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COSEWIC assessment and status report on the Butternut in Canada

Special Significance of the Species

There are about 20 species within the genus Juglans (also referred to as walnuts) distributed in North and South America, Europe, Asia and India. Of the 6 species native to North America, only butternut and black walnut occur naturally in Canada (Farrar, 1995), with southern Ontario encompassing the entire Canadian portion of the range of black walnut, and approximately 60% to 70% of all butternut in Canada.

Butternut wood is lightweight, soft, low in strength, and coarse-grained. The wood is valued for interior finishing, cabinetwork and carving. It does not have high economic value in Canada but is valued in the U.S. as a timber species.

The nuts have a delicious buttery flavour and an oil content of up to 60% at peak ripeness (Rupp, 1990). More than 40 butternut cultivars have been described with a few gentoypes exhibiting good nut qualities for commercial production (large size and ease of cracking) (Ostry et al., 2000). Nut growers value butternut as a cold-hardy, nut-producing species. Nuts are especially popular in New England for making maple-butternut candy. Additionally, there are reports that butternut trees were tapped by the pioneers and yielded an excellent syrup (Lauriault, 1989). However, the ratio of sap to syrup is four times higher than that of maple trees (Rupp, 1990). Nuts are also utilized by wildlife as a food source.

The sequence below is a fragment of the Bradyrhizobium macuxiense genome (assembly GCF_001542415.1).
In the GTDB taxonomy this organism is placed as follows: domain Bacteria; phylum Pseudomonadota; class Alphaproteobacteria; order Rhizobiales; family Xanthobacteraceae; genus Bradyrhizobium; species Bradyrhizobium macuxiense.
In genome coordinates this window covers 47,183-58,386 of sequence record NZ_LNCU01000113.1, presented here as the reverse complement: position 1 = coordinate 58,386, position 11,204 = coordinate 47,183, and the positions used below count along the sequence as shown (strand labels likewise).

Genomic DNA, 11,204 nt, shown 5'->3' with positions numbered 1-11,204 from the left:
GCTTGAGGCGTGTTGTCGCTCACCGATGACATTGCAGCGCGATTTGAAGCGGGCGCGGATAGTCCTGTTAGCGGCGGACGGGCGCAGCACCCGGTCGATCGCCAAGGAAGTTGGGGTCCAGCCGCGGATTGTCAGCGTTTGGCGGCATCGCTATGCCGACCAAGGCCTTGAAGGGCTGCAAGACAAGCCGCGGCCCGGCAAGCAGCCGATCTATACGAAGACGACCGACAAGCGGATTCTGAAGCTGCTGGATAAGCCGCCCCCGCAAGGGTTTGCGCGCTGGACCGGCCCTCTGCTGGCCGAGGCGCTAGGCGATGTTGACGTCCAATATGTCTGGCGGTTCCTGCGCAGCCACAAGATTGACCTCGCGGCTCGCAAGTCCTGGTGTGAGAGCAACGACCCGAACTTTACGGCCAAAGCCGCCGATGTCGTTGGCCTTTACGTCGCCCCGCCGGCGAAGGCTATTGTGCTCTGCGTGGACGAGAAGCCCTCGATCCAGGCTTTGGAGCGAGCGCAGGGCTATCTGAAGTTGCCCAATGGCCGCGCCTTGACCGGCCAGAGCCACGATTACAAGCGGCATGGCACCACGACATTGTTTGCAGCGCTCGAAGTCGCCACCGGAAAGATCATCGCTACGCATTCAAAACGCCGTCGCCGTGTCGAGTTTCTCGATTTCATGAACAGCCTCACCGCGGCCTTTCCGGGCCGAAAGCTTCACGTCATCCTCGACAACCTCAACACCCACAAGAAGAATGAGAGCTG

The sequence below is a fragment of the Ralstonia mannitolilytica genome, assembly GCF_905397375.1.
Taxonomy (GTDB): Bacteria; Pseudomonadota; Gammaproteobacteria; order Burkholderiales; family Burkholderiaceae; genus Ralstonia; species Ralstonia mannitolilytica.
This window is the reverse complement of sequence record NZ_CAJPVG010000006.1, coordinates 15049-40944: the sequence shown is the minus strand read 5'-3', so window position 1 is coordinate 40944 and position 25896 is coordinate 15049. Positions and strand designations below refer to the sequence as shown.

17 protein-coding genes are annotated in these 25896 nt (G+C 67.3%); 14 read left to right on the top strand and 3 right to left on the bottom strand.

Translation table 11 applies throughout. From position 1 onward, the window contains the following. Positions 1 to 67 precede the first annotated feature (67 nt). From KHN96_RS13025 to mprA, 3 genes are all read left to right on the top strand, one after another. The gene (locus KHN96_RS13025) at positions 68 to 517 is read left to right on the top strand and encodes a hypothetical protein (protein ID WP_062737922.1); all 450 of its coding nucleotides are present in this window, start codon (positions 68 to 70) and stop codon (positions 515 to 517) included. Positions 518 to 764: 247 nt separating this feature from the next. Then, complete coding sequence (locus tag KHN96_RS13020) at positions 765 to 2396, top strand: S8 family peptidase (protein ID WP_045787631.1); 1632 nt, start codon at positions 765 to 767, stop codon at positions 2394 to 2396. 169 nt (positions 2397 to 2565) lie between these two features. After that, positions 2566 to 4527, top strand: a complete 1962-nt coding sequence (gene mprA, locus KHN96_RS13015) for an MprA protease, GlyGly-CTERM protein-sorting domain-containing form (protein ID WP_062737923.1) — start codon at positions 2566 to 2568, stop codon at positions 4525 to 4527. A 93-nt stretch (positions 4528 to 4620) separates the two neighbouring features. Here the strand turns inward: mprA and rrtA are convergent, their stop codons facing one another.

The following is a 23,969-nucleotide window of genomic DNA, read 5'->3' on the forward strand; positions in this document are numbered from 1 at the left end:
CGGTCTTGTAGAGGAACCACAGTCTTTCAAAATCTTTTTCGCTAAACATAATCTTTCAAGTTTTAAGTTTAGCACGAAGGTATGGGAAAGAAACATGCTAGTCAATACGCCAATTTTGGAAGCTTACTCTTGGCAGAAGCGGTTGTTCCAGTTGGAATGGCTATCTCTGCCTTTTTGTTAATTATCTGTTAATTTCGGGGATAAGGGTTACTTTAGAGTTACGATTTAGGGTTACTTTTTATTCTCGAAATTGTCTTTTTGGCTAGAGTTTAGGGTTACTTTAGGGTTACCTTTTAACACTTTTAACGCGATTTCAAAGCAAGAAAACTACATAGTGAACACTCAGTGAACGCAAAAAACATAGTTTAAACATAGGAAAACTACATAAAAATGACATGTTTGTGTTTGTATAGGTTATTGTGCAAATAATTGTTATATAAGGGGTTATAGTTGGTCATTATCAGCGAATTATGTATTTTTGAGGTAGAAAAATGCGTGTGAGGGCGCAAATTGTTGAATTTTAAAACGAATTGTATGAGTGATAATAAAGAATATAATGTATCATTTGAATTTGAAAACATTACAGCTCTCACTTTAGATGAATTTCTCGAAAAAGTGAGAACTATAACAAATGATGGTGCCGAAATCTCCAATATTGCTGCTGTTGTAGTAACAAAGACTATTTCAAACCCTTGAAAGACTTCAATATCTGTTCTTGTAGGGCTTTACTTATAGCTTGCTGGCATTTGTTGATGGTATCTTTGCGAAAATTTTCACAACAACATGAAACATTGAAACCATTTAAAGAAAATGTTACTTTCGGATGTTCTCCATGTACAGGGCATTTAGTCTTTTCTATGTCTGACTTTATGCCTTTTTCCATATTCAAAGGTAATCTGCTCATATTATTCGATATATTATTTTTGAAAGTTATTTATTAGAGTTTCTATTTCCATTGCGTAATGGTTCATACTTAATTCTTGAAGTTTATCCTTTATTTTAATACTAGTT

A dye can be extracted from the husks and the root bark and a tea can be brewed from the dried outside bark to cure toothaches and dysentery (Lauriault, 1989). Juglone, which is a component of butternut, is antiseptic and herbicidal: some antitumor activity has also been reported. A recent animal study suggests that juglone possesses sedative activity comparable with diazepam (the prescription drug Valium) (Foster and Duke, 2000).